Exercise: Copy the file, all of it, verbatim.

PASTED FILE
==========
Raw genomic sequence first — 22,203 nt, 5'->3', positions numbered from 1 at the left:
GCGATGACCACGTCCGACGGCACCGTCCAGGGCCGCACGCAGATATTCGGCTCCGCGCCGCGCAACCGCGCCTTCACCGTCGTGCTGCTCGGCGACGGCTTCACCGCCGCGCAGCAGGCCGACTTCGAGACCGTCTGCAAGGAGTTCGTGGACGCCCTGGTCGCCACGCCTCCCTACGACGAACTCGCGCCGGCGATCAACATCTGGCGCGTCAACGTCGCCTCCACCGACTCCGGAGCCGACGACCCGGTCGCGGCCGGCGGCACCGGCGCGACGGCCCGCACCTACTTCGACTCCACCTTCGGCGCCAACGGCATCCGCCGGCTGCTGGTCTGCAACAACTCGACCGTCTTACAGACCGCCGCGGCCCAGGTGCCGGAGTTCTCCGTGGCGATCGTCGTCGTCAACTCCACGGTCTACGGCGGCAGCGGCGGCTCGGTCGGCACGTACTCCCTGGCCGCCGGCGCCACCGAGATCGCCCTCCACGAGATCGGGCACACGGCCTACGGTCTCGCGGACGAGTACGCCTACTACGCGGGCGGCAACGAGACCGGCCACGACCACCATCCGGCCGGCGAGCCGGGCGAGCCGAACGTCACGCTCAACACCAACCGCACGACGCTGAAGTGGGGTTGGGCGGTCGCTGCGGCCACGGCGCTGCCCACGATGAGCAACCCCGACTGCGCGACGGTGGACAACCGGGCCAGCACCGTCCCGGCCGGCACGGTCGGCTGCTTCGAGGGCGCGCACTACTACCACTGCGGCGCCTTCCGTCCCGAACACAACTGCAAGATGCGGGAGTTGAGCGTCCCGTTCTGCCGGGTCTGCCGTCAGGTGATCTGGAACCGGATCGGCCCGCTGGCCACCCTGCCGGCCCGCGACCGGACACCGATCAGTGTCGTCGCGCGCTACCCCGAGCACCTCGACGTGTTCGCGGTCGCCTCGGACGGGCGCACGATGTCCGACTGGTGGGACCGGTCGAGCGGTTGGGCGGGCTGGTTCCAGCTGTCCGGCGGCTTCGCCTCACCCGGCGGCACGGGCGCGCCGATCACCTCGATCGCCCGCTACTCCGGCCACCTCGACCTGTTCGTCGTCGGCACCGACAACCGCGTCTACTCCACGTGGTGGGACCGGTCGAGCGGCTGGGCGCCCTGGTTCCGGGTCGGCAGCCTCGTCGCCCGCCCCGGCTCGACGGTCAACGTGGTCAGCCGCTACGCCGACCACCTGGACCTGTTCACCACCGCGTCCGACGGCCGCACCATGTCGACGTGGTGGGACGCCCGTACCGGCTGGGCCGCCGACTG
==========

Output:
Raw genomic sequence first — 22,203 nt, 5'->3', positions numbered from 1 at the left:
GCGATGACCACGTCCGACGGCACCGTCCAGGGCCGCACGCAGATATTCGGCTCCGCGCCGCGCAACCGCGCCTTCACCGTCGTGCTGCTCGGCGACGGCTTCACCGCCGCGCAGCAGGCCGACTTCGAGACCGTCTGCAAGGAGTTCGTGGACGCCCTGGTCGCCACGCCTCCCTACGACGAACTCGCGCCGGCGATCAACATCTGGCGCGTCAACGTCGCCTCCACCGACTCCGGAGCCGACGACCCGGTCGCGGCCGGCGGCACCGGCGCGACGGCCCGCACCTACTTCGACTCCACCTTCGGCGCCAACGGCATCCGCCGGCTGCTGGTCTGCAACAACTCGACCGTCTTACAGACCGCCGCGGCCCAGGTGCCGGAGTTCTCCGTGGCGATCGTCGTCGTCAACTCCACGGTCTACGGCGGCAGCGGCGGCTCGGTCGGCACGTACTCCCTGGCCGCCGGCGCCACCGAGATCGCCCTCCACGAGATCGGGCACACGGCCTACGGTCTCGCGGACGAGTACGCCTACTACGCGGGCGGCAACGAGACCGGCCACGACCACCATCCGGCCGGCGAGCCGGGCGAGCCGAACGTCACGCTCAACACCAACCGCACGACGCTGAAGTGGGGTTGGGCGGTCGCTGCGGCCACGGCGCTGCCCACGATGAGCAACCCCGACTGCGCGACGGTGGACAACCGGGCCAGCACCGTCCCGGCCGGCACGGTCGGCTGCTTCGAGGGCGCGCACTACTACCACTGCGGCGCCTTCCGTCCCGAACACAACTGCAAGATGCGGGAGTTGAGCGTCCCGTTCTGCCGGGTCTGCCGTCAGGTGATCTGGAACCGGATCGGCCCGCTGGCCACCCTGCCGGCCCGCGACCGGACACCGATCAGTGTCGTCGCGCGCTACCCCGAGCACCTCGACGTGTTCGCGGTCGCCTCGGACGGGCGCACGATGTCCGACTGGTGGGACCGGTCGAGCGGTTGGGCGGGCTGGTTCCAGCTGTCCGGCGGCTTCGCCTCACCCGGCGGCACGGGCGCGCCGATCACCTCGATCGCCCGCTACTCCGGCCACCTCGACCTGTTCGTCGTCGGCACCGACAACCGCGTCTACTCCACGTGGTGGGACCGGTCGAGCGGCTGGGCGCCCTGGTTCCGGGTCGGCAGCCTCGTCGCCCGCCCCGGCTCGACGGTCAACGTGGTCAGCCGCTACGCCGACCACCTGGACCTGTTCACCACCGCGTCCGACGGCCGCACCATGTCGACGTGGTGGGACGCCCGTACCGGCTGGGCCGCCGACTG